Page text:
The court held that, where a bankruptcy petition is presented by a local authority with some knowledge of the debtor’s financial circumstances from which no assets of substance have been identified, the debtor’s legal burden of evidencing the extent of their estate is discharged, unless the local authority has explained why it believes a purpose will be served by bankruptcy.

Since local authorities are expected not to pursue bankruptcy proceedings unless and until there are no available methods of enforcing a debt, it will often be the case that the debtor against whom a bankruptcy petition is presented has no obvious assets from which a distribution could be made. This decision suggests that in these circumstances a local authority should not present a bankruptcy petition speculatively on the basis that the debtor may have undisclosed assets. If there are specific reasons for believing that the debtor has such assets (whether current or prospective), these reasons should be identified at an early stage in order to prompt the debtor to respond with evidence contesting the same, if appropriate.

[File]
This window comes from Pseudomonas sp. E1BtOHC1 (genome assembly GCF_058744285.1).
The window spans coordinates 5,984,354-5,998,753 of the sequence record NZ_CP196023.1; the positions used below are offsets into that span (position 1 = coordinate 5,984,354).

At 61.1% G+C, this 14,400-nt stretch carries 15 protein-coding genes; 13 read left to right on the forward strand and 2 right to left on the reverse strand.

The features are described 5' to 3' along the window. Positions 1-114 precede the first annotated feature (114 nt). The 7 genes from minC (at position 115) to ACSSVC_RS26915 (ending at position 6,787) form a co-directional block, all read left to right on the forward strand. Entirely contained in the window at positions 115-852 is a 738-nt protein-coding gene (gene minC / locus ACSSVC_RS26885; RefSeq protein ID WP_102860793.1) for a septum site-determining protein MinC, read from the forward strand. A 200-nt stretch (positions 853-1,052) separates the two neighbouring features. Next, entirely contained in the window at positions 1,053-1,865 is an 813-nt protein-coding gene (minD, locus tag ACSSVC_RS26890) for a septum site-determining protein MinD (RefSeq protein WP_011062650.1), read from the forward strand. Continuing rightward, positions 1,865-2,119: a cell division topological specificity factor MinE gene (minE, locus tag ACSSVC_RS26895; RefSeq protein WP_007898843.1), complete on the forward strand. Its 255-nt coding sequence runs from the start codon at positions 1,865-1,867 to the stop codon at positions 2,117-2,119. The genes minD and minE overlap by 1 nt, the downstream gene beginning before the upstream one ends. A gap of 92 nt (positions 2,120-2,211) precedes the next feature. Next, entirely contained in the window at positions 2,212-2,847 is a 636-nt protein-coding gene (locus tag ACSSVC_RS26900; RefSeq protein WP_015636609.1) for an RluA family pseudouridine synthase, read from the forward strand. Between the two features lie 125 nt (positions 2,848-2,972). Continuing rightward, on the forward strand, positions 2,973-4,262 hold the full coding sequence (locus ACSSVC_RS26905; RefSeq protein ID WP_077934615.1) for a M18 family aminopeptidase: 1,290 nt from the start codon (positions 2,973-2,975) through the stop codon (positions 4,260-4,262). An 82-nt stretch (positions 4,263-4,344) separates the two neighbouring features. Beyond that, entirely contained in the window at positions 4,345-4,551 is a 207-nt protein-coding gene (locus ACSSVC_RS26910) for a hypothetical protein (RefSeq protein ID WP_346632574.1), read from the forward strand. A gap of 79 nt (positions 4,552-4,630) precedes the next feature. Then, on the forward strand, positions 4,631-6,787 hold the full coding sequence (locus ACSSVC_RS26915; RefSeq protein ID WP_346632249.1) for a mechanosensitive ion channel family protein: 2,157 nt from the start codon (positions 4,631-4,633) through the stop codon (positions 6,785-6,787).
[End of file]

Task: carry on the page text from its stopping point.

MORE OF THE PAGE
Although the decision appears limited to local authority petitioning creditors, practitioners advising other types of creditors should take note that the same reasoning could be applied if the creditor is in a position to have particular knowledge of the debtor’s financial circumstances.

What was the background?